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February 1, 2019 Tweet Word of the Week Like Word of the Week on Facebook
Word of the Week--"copyright"
Definition--the sole right, granted by law, to print, publish, translate, perform, film or record an original literary, dramatic, musical or artistic work for a certain number of years.
 
 
Discussion--In my quest for words to use in my word of the week articles, I often find myself turning to the everyday household items around me. I read book jackets, food labels and box tops to see if they will provide the inspiration I seek.

Today it was a little copyright symbol that caught my eye. As I looked down at it, I began to consider how often those encircled c's appear in everyday life. And then I thought that each little c represents a stack of legal documents filed away in an office somewhere, and some creative person or group of people who worked to produce something completely original. Something that is (generally) of use to the world. Then I thought, those c's represent an awful lot of work. And an awful lot of filing.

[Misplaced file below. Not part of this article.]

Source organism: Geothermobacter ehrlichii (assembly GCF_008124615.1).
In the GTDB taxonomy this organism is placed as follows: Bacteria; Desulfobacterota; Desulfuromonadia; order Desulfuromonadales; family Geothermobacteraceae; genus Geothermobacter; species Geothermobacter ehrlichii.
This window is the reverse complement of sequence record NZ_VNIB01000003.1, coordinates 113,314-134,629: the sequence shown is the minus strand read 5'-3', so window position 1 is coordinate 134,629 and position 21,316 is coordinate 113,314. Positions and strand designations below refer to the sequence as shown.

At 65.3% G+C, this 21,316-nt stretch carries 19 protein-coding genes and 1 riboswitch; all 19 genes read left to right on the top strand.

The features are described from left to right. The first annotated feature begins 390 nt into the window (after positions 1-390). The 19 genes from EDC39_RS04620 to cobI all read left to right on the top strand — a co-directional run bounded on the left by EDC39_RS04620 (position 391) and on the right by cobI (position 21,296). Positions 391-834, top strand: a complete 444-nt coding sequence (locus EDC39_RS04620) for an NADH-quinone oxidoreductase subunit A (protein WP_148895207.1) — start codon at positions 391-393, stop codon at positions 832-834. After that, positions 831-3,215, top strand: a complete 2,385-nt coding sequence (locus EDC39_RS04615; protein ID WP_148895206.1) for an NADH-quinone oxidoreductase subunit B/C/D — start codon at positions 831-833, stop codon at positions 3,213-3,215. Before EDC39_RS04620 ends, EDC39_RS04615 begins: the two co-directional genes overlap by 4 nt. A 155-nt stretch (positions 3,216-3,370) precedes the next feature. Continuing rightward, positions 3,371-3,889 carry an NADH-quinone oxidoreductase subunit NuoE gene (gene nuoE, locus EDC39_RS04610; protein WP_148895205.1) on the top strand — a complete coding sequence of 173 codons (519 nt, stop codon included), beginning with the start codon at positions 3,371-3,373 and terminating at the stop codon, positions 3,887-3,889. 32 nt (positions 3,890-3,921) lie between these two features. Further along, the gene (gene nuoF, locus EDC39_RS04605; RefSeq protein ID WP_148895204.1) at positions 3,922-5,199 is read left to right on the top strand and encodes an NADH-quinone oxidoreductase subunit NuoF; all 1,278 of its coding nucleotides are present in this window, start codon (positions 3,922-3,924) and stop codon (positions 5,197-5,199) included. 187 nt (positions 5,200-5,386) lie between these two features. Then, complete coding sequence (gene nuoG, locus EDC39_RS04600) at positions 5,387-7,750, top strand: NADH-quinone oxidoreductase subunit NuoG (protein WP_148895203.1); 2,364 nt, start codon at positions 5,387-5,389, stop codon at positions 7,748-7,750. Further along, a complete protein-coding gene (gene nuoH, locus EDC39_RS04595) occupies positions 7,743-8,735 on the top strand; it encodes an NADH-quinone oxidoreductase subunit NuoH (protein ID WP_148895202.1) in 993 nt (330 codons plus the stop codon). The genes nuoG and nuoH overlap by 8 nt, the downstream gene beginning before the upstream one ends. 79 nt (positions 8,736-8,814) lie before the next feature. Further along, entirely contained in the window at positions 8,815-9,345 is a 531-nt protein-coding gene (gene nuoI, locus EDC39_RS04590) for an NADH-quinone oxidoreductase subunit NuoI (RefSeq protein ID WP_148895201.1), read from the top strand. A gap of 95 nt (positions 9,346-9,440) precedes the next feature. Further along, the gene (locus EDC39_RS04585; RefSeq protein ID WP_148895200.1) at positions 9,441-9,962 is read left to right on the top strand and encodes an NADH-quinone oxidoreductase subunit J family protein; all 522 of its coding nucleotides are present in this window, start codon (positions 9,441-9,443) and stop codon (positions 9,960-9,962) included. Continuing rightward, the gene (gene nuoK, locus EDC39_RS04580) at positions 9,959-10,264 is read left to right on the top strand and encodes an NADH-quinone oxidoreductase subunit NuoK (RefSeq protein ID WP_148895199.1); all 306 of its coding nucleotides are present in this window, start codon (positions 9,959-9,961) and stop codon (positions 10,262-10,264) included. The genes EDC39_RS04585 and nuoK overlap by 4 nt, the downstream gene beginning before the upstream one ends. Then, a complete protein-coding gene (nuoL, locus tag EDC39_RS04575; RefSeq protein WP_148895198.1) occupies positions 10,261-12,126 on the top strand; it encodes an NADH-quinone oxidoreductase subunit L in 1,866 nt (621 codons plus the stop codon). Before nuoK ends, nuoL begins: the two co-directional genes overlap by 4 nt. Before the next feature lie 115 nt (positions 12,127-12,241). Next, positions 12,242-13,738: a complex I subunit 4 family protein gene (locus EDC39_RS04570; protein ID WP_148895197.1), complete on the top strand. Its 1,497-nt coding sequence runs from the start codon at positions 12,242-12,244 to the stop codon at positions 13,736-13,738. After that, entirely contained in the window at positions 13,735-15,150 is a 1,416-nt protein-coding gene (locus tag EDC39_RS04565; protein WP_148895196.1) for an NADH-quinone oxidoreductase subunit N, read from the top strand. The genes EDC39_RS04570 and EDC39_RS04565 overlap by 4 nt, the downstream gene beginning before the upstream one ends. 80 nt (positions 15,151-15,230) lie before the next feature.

Etymology--The term copyright first appeared in the English language in about 1735. The word is essentially the same in French, Italian and Spanish while German and Dutch translations are more similar to the term "authorship."


   Foreign Translations
German:  Urheberrecht (nt)
Dutch:  auteursrecht (het)
French:  copyright (m)
Italian:  copyright
Spanish:  copyright, derechos de reproduccion

Jane Ellis      Tweet Word of the Week Like Word of the Week on Facebook

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